Trump Says He's Sorry for Tweeting Far-Right British Group But Didn't Know Who They Were

President Donald Trump has told a British television show that he didn't know a far-right group in the country was run by "horrible, racist people" when he retweeted their messages last November.

The president said he didn't mean to offend people in Britain by spreading their message.

"If you are telling me they're horrible people, horrible, racist people, I would certainly apologise if you'd like me to do that," Trump told ITV Good Morning Britain presenter Piers Morgan in an interview in Davos, Switzerland.

U.S. President Donald Trump shake hands with Britain's Prime Minister Theresa May during the World Economic Forum (WEF) annual meeting in Davos, Switzerland January 25, 2018. Carlos Barria/Reuters

Trump said "I don't want to cause any difficulty for your country" when Morgan pressed him on whether he would apologize.

The president is currently attending the World Economic Forum in Davos and sat down with Morgan for the interview after giving a press conference with British Prime Minister Theresa May. The full interview will be broadcast Sunday, January 28.

"I am often the least racist person that anybody is going to meet. Certainly I wasn't endorsing anybody," Trump said, denying he knew anything about the background of those he was retweeting. "I know nothing about them and I know nothing about them today other than I read a little bit," he said.

Last November Trump retweeted messages on Twitter by Jayda Fransen, the deputy leader of the anti-Islam British political party Britain First. Fransen's tweets linked to several videos that had anti-Muslim overtones. A couple of the videos were debunked or questioned for being out of context.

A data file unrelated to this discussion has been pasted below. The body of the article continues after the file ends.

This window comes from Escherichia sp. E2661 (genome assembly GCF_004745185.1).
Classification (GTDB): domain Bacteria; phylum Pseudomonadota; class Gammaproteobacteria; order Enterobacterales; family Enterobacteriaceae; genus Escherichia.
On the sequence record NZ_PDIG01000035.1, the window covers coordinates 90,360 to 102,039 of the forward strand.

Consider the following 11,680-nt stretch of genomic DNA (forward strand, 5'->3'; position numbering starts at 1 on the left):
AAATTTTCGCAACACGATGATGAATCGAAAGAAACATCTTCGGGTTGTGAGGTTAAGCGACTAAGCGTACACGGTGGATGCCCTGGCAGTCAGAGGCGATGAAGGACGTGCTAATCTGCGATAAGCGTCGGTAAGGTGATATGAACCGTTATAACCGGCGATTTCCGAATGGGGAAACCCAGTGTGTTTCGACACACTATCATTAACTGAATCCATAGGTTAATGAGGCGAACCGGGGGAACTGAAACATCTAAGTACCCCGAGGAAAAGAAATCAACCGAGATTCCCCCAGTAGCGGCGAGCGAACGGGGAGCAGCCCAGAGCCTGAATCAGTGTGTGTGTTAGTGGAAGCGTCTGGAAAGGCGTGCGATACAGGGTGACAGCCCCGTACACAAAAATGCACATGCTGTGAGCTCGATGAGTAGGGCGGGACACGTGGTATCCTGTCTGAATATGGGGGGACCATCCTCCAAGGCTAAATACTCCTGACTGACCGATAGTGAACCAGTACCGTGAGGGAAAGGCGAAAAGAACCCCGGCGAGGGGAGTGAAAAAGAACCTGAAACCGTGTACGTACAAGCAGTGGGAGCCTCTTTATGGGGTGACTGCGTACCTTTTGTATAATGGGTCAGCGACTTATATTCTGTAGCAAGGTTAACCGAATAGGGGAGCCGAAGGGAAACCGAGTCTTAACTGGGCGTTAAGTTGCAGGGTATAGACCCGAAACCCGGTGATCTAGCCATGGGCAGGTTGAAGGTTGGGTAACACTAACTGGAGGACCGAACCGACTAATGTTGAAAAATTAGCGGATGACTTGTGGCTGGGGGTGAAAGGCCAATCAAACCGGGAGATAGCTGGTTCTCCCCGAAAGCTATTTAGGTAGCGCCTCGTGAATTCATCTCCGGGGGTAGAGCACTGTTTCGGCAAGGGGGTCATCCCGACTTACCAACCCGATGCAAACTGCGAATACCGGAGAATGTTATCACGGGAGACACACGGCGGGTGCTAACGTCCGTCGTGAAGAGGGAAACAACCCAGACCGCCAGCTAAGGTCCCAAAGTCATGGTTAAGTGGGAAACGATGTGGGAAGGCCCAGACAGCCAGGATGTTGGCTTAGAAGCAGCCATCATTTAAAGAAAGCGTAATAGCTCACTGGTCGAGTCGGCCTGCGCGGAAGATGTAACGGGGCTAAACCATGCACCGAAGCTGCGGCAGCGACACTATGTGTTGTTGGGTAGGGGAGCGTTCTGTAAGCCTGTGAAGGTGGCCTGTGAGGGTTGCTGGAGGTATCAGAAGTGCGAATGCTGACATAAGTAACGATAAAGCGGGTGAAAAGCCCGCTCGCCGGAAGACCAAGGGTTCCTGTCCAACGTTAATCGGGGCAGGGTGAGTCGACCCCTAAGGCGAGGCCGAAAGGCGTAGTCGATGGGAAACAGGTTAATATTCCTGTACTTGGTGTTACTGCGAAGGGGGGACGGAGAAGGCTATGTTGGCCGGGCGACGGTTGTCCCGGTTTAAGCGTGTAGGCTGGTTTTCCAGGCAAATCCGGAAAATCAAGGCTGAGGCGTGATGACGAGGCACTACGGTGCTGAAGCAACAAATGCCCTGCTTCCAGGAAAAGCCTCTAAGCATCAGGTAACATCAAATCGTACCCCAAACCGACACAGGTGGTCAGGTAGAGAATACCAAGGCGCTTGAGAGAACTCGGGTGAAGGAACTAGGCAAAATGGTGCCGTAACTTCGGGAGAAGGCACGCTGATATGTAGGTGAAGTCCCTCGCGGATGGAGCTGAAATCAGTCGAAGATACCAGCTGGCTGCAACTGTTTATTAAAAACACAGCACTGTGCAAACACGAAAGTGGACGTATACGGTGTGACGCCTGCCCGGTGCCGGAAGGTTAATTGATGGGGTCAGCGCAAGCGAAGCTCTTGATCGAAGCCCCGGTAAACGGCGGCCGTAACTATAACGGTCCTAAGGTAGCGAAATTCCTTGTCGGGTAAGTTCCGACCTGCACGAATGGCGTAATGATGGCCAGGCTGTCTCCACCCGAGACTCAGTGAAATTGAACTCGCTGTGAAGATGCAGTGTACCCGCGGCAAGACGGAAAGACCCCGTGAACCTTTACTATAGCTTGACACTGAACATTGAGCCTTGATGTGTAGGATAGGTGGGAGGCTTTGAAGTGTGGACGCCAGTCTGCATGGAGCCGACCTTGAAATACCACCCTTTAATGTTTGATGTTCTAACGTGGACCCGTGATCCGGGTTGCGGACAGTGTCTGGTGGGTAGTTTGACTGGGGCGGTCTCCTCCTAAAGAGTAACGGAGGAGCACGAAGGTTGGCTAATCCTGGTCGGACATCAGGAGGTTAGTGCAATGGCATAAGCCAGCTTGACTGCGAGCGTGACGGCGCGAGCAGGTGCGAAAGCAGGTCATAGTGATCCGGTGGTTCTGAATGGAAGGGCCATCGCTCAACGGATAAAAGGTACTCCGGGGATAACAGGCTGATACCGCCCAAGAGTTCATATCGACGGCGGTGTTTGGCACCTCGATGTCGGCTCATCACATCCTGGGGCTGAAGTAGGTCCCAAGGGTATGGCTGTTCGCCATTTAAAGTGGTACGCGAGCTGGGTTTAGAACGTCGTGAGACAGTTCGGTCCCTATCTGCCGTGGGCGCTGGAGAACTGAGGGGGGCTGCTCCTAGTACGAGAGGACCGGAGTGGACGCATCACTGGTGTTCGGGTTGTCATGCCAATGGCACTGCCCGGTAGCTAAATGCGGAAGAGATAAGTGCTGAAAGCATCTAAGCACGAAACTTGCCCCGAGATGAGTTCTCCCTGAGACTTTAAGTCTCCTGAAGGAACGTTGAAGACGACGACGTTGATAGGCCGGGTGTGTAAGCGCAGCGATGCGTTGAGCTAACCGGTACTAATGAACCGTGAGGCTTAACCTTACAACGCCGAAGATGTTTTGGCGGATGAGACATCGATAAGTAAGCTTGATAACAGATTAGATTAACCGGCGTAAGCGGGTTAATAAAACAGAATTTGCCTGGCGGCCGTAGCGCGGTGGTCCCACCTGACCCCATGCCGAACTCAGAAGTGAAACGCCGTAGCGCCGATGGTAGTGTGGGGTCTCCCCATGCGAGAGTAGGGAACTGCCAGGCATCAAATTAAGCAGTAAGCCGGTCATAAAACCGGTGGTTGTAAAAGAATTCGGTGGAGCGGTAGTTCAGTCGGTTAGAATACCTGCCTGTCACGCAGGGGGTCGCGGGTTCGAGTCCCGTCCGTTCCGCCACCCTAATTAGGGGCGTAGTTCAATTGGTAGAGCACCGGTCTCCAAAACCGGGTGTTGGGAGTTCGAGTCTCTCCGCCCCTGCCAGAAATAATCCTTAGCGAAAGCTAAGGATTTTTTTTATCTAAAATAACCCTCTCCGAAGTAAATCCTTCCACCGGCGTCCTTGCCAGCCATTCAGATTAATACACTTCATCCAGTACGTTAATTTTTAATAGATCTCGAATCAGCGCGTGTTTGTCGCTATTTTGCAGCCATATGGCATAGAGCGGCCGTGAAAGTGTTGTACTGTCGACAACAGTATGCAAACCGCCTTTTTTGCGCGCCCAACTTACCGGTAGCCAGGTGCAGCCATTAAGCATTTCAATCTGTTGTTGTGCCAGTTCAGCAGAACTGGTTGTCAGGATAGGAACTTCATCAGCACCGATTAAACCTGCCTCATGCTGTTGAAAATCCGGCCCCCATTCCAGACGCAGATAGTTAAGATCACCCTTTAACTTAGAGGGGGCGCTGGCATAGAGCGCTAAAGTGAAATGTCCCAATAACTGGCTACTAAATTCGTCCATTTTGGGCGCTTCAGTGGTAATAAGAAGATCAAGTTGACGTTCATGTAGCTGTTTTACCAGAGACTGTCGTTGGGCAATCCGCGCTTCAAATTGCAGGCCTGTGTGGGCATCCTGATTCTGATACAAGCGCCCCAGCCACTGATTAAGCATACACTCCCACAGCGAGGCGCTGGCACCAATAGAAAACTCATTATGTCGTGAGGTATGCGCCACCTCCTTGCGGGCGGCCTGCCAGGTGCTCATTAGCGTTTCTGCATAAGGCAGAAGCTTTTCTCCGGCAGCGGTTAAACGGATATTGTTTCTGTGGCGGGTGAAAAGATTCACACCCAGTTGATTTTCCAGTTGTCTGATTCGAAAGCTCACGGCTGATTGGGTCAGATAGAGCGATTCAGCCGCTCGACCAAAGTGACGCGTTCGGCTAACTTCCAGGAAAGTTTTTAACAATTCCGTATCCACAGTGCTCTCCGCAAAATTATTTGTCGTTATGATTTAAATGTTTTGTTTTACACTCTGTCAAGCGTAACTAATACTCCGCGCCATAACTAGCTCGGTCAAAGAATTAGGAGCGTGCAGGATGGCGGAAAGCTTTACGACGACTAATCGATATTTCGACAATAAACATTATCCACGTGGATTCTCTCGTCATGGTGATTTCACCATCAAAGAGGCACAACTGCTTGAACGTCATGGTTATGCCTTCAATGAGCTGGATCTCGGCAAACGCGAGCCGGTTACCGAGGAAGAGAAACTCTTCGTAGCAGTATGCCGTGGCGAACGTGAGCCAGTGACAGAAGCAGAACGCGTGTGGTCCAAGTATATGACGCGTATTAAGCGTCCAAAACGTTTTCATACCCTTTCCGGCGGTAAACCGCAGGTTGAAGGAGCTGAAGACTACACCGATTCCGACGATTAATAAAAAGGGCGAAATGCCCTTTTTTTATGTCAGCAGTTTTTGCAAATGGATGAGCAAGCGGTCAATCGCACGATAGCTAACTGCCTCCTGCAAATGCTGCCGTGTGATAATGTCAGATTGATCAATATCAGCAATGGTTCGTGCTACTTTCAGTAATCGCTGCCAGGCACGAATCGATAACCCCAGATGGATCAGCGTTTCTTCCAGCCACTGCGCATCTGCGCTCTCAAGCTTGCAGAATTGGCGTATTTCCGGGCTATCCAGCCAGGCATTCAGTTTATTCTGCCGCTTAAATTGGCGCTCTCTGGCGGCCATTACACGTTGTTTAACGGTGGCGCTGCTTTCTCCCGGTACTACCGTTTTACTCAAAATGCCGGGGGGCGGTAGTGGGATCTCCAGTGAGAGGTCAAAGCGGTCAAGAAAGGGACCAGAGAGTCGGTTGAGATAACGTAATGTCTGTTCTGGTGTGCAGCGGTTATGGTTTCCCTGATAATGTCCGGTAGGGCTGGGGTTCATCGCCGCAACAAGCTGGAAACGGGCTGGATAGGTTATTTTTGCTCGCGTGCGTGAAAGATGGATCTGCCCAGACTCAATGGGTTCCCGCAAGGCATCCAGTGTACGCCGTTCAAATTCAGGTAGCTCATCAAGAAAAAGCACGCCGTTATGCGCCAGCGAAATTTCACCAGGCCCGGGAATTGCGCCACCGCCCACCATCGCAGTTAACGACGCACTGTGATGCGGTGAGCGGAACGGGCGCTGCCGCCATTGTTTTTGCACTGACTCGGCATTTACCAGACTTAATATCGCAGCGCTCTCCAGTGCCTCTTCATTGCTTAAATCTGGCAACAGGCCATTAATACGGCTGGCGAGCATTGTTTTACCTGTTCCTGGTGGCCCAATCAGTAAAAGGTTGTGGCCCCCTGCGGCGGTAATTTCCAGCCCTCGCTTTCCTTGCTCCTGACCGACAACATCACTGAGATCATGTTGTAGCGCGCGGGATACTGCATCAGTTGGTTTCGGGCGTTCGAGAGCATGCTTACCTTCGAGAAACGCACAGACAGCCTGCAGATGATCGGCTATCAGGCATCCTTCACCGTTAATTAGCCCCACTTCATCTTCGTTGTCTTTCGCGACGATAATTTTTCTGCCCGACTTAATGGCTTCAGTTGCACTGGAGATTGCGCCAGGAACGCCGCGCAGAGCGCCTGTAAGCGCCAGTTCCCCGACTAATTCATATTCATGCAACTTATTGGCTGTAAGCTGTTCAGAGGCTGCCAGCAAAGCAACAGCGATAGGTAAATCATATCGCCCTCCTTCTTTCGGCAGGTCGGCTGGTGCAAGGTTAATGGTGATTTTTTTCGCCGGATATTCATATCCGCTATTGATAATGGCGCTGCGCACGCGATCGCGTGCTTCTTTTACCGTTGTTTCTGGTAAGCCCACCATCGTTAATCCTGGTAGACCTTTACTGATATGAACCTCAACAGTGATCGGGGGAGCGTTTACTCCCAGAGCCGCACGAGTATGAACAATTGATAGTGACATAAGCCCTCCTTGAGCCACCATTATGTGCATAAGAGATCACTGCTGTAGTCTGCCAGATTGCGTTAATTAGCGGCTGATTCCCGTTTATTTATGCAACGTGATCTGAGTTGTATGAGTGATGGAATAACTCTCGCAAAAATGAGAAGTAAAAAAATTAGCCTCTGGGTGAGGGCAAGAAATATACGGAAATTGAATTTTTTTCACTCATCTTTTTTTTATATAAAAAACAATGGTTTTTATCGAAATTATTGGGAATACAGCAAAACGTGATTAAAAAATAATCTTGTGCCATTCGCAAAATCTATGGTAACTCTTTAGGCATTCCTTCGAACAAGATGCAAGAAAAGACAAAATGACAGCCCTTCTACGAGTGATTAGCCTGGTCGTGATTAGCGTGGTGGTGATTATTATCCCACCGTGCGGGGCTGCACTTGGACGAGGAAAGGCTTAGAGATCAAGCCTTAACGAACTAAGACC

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Britain First has used social media to spread anti-immigrant messages, posting videos of their provocative stunts on YouTube and Facebook.

In the interview Trump acknowledged that not all of the three videos he retweeted were verified.

Late last November White House press secretary Sarah Sanders said that the president doesn't check everything that he tweets but that he "knew what the issues are." There is, she said, "a real threat of extreme violence and terrorism not just in this country, but across the globe, particularly in Europe."

Trump said he retweeted the messages, which contained the titles "Muslim migrant beats up Dutch boy on crutches!" and "Islamist mob pushes teenage boy off roof and beats him to death!" because he is a "big believer" in combating radical Islamic terrorism.

"I think a lot of the people in your country like what I stand for—they respect what I stand for," Trump said of his perception amongst the British public, noting that his relationship with May is "very good."

May condemned the incident last year, noting it caused "anxiety to law-abiding people." Early this month Trump cancelled his trip to the UK, citing his dislike of the new U.S. embassy in London.